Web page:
This is one aspect of my citizenship that is always in conflict with my creed, where my affection for NOLA finds tension with my loyalty to Kingdom. For Christians are always concerned, even to the verge of paranoia, with the concept of conversion, with the concept of change. So I asked my God whether or not I would have to change again. And He laughed at my silliness. Change again? As if the change Katrina wrought could be repeated!? He made me remember my CS Lewis; "Things never happen the same way twice" said Aslan. Katrina was purification, and not all tears are evil. Isaac is laughter, and not all laughter is flippant. Sometimes laughter strikes with a pain more intense than purgatory, for laughter conceals in its heart the very essence of humility. Tears can be selfish, but laughter is never permitted to be. Because it depends on humility for life, arrogant laughter does not simply offend good manners: it violate the principle of non-contradiction.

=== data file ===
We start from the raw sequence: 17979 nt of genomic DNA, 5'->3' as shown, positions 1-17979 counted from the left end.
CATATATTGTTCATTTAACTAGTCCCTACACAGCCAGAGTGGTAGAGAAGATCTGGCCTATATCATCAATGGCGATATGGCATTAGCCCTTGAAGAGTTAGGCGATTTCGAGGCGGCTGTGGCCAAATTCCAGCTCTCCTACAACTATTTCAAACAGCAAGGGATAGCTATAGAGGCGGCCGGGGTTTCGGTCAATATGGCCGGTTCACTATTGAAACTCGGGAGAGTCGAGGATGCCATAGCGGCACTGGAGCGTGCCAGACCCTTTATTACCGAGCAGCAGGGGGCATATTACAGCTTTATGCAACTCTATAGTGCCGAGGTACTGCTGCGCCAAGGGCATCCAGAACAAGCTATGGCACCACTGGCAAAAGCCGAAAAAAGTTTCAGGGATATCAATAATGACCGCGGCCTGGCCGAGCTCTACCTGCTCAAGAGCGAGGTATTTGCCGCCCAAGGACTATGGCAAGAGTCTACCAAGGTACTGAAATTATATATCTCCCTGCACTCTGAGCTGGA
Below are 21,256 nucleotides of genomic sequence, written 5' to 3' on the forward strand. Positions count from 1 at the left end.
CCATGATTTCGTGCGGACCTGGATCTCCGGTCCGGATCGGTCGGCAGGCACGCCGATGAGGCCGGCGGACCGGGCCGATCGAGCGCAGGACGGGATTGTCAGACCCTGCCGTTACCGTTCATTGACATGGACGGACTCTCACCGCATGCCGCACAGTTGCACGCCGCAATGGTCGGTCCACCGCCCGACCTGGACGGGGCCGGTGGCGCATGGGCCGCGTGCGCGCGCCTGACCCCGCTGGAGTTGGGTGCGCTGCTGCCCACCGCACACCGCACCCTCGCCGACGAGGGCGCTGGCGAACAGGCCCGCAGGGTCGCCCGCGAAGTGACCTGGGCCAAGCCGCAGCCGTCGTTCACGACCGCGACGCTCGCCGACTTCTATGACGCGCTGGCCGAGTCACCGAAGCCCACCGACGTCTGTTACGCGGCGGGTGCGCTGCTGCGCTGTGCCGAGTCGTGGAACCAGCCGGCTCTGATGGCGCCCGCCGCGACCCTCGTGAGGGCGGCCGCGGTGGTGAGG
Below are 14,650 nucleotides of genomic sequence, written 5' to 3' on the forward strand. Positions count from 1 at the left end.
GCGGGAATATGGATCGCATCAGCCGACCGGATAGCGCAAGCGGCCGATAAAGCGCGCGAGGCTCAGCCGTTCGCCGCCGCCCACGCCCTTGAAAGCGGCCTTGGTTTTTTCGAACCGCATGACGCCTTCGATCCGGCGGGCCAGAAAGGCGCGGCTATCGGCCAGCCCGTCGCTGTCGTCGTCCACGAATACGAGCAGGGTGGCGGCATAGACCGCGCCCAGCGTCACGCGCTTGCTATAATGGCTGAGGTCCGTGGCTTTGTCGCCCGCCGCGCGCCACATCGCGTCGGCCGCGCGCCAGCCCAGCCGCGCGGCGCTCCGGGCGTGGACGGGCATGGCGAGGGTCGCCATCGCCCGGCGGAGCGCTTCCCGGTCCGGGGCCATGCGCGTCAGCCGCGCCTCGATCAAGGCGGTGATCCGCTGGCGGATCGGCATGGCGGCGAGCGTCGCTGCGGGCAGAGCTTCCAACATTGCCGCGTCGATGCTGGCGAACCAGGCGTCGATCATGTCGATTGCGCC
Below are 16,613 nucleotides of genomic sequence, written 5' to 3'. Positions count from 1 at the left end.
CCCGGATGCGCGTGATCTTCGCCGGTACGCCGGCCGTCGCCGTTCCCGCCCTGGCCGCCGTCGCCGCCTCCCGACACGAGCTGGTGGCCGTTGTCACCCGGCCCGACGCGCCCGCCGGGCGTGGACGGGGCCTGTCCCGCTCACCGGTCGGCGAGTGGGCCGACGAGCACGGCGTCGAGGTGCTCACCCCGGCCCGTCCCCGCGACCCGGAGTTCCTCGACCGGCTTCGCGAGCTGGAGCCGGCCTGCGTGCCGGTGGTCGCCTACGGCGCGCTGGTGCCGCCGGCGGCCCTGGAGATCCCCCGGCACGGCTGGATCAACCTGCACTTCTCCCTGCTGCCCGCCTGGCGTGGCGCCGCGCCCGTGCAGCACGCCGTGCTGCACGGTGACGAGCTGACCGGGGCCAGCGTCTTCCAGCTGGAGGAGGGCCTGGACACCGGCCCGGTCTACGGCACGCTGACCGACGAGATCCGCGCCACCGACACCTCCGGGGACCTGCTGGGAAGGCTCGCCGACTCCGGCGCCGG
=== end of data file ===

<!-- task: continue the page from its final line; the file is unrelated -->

Romantics know well the need for laughter, their need for Isaac. As I said before, we live on the border land. Its not that we are citizens without a country, but a people torn between two countries, delicately balancing the pleasures and pains of each. For the pain of being outside of heaven is more manifold than the pleasures of this world. Each of us bears this pain in a different way. Some call it Holocaust. Some call it War. Some call it Disease. Some call it 'the Storm,' but each of these pains produce in us a secret link between the world and the fairyland, between earth and heaven, that makes us a mediator like our Beloved Mediator. "Things never happen the same way twice." Every pain is as unique as the one who bears it, nay, it is more unique. Because it reveals not just the person at their most intimate, but the One more infinite in Good and Variety than all others, our humble laughter does not obscure, but rather enhances this manifold Goodness. Think how agonizingly repetitive merely mirthful moments are. Weddings, birthdays, graduations are redundant with an almost anarchistic similarity. God has to flood these events with His Goodness or we sinners would all grow bored with them. The real miracle, though, is that pain can produce laughter, and that laughter comes in the greatest variety, revealing the full spectrum of human goodness and metaphysical wonder. We leave home entirely uncertain of what trials we will endure, but confident that we will come to a party at the end. We are so confident, that we wonder as we wander and laugh as we set out in the serious business of losing ourselves. The greatest joke in the universe, the greatest act of irony, is that to save our life we must lose it. It was so worthy of Isaac, of laughter, that God Himself was more than willing to become the punchline, taking Isaac (laughter's) place on Mt. Moriah when He stayed the hand of Abraham. So do not fear the storm. Do not weep over what is lost. What is lost was good, but what comes later, like at the end of a joke, is a Punchline worthy of both heaven and earth.